The evolution of the applications environment is creating new demands on IT and in the data center. Broad adoption of scale-out application architectures (i.e. big data), workload virtualization and cloud deployments are demanding greater scalability across the fabric. The increase in east/west (i.e. server-to-server) traffic along with the higher adoption of 10GbE in the server access layer is driving higher bandwidth requirements in the upstream links.
Following up on the introduction of 40GE/100GE on the Nexus 7000 Series, today we unveil the new Nexus 6000 Series, expanding Cisco’s Unified Fabric data center switching portfolio in order to provide greater deployment flexibility through higher density and scalability in an energy efficient form factor.
The Cisco Nexus 6000 Series is industry’s highest density full-featured Layer 2 / Layer 3 40 Gigabit data center fixed switch with Ethernet and Fiber Channel over Ethernet (FCoE) – an industry first!In addition to high scalability, Nexus 6000 Series offers operational efficiency, superior visibility and agility.
Some say “Nexus 6000 Series is a red carpet platform that will turn heads”. We agree! It’s because of …
Making sure your users don’t go to sleep (or worse) waiting to log-on
Hi Everyone! I am the team lead Technical Marketing Engineer for Cisco Virtual Desktop Infrastructure (VDI) solutions on UCS and Nexus. While I have done some blogging in my time – this is my first blog for Cisco. I have been in this space for over 22 years, before “virtualization” was called that, working with published applications and published desktops (MetaFrame and early RDP.)
With the Citrix and EMC teams, I have been focused for the past few months on validating what I think is a really exciting solution -- even if I say so myself. So recently not much time for blogging I am afraid.
Over the last couple of years we have seen desktop virtualization, specifically Hosted Virtual Desktops (HVD,) become increasingly more mainstream -- but today we are really experiencing an upsurge of deployments -- and not just pilots -- but full blown multi-thousand seat deployments.
As you are probably aware the worst nightmare is that you deploy the solution and the users don’t adopt it because it doesn’t provide them the user experience they need or want.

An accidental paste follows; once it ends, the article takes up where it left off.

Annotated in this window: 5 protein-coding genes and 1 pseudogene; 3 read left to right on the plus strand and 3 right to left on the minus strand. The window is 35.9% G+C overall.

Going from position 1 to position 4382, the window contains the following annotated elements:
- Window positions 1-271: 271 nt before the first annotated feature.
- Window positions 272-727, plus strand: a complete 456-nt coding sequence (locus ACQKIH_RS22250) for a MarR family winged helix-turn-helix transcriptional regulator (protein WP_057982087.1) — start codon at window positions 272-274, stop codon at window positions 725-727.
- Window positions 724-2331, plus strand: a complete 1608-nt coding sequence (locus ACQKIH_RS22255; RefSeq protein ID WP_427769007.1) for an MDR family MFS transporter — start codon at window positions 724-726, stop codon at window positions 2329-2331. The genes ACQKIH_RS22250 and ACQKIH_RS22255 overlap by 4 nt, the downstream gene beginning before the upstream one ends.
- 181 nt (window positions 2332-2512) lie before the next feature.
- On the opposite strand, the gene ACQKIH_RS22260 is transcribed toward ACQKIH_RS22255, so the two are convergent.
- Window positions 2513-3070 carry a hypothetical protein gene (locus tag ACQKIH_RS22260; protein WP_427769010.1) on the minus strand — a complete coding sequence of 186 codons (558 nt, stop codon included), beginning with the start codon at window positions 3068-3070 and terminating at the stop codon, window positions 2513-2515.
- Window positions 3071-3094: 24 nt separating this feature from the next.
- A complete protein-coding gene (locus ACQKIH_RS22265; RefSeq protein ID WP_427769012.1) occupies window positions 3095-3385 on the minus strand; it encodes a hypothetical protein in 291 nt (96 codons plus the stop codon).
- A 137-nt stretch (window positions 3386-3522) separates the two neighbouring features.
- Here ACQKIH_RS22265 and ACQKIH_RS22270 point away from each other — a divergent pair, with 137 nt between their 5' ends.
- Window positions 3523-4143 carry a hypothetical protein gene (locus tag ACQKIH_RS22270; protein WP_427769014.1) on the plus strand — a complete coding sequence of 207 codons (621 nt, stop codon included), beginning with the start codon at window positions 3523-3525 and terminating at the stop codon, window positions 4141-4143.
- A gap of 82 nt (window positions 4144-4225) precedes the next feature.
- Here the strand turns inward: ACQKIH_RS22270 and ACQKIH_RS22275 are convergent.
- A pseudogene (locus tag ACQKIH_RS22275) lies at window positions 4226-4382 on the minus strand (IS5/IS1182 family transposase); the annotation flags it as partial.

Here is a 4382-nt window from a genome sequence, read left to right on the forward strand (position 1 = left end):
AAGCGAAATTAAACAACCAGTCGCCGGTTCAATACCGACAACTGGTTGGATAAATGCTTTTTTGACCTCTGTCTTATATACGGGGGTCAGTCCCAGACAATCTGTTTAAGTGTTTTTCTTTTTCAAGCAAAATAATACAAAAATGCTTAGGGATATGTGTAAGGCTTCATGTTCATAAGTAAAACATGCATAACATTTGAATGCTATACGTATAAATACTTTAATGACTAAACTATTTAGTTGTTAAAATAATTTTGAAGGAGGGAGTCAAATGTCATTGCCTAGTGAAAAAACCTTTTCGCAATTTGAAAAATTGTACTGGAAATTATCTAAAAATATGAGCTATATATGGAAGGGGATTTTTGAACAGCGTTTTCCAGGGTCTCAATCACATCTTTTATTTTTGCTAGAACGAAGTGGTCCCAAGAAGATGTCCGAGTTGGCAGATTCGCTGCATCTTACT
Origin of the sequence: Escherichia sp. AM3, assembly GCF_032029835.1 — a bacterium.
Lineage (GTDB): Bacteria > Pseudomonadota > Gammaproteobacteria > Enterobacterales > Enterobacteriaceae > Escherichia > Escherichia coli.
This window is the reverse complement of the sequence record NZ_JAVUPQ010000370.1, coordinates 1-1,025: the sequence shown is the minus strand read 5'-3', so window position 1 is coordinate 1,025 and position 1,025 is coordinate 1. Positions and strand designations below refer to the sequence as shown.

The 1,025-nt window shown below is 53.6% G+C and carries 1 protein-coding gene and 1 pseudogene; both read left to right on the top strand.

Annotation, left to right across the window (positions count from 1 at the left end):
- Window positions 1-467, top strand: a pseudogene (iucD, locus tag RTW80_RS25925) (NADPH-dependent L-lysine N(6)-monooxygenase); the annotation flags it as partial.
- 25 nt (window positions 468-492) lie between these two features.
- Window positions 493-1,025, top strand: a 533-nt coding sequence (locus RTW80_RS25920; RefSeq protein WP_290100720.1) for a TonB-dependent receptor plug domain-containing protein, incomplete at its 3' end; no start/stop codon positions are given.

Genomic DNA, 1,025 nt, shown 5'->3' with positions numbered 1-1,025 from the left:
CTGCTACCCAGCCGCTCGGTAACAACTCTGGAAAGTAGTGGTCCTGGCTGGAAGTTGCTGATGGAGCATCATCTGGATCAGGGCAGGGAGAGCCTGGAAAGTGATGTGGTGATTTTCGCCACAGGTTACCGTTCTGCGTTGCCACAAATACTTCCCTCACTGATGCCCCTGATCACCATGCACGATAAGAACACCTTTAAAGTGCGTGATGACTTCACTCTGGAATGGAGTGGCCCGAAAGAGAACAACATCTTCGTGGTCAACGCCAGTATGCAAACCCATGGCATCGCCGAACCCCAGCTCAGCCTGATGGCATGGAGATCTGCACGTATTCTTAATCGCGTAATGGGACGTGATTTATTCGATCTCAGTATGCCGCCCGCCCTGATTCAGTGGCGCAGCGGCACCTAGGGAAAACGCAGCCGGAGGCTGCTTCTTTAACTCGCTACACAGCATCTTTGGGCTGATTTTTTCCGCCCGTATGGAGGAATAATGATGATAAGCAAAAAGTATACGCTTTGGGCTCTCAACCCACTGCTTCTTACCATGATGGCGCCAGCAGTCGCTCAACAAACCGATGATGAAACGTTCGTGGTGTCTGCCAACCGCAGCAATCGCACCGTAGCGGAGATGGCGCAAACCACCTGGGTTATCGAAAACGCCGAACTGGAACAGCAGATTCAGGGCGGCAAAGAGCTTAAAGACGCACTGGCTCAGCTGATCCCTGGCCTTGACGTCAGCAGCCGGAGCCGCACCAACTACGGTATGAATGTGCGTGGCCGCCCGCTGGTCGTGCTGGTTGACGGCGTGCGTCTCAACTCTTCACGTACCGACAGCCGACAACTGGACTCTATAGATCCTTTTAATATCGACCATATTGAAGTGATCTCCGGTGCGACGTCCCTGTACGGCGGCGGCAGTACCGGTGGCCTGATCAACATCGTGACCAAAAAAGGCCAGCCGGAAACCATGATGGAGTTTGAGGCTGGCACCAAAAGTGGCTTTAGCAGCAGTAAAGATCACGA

One of the key requirements for success is an infrastructure that won’t just provide the right experience for the first few hundred users -- but that will scale linearly as you grow into the many thousands.
You can rely on Cisco Validated Designs to deliver for you! We use real world test scenarios to insure that you can implement our designs in your environment and be successful.
The keys to a successful deployment of a large scale HVD environment start with:
Previously I talked about the growing demands and how the role of IT has to change from a cost center to a business strategic partner. And we also looked at the journey you need to take to deliver IT as a Service. Cloud computing is part of this journey and it is happening – and I mean all types of Clouds – Private, Public and Hybrid. In other words, we are entering the World of Many Clouds. Forrester Research recently published a report that concluded, “Cloud computing is ready for the enterprise… but many enterprises aren’t ready for the cloud.”1 Yet cloud deployments are happening, driven by workload virtualization and changes in application architecture and usage.
Take a look at this short video with Paul Perez (VP/GM of Unified Computing System and CTO of Data Center Group) and me. Paul shares his insights on the trends of how Cloud is changing the way of the IT and the challenges you will be facing.
Guess what? Once again Cisco is here to help you on your journey to the World of Many Clouds. How you ask?
“We’ve tried, it can’t be automated!” I’ve heard this more times than I can keep track of and if you read my previous blog you will know that I just do not agree. I have written about automation with Linux utilities, UCS PowerTool, AutoHotKey, Excel, etc… 99.999% of operations can be automated. So when a customer tells me that something cannot be automated I usually respond with “Have you tried …?”
Here is the scenario; the customer has an automated build process for ESX hosts. At the point where the host is ready to be connected to the Nexus 1000V the process becomes manual. The customer would like to use VMWare PowerCLI to migrate the host interface but the Cmdlet to retrieve Distributed Virtual Switches, Get-VirtualSwitch, just returns the DVS objects, there isn’t a Cmdlet to migrate the ESX vmnic interface.
Hold on a second, I know that VCenter knows about the Nexus 1000V because I see it in the interface. I know that VCenter can manipulate the Nexus 1000V because VCenter is where interface migration is done. I am fairly certain at this point that ESX interface migration from the VCenter vSwitch to the Nexus 1000V can be automated. But what to use to do it, there is no PowerCLI command like Set-ESXHostInterfaceToN1kv. This is typically where automation ends for many, sometimes you have to dive deep into the objects that the system manages and figure out what to do. Sometimes someone has already done a deep dive into something like what you are trying to do and maybe you can build off of their work. Read More »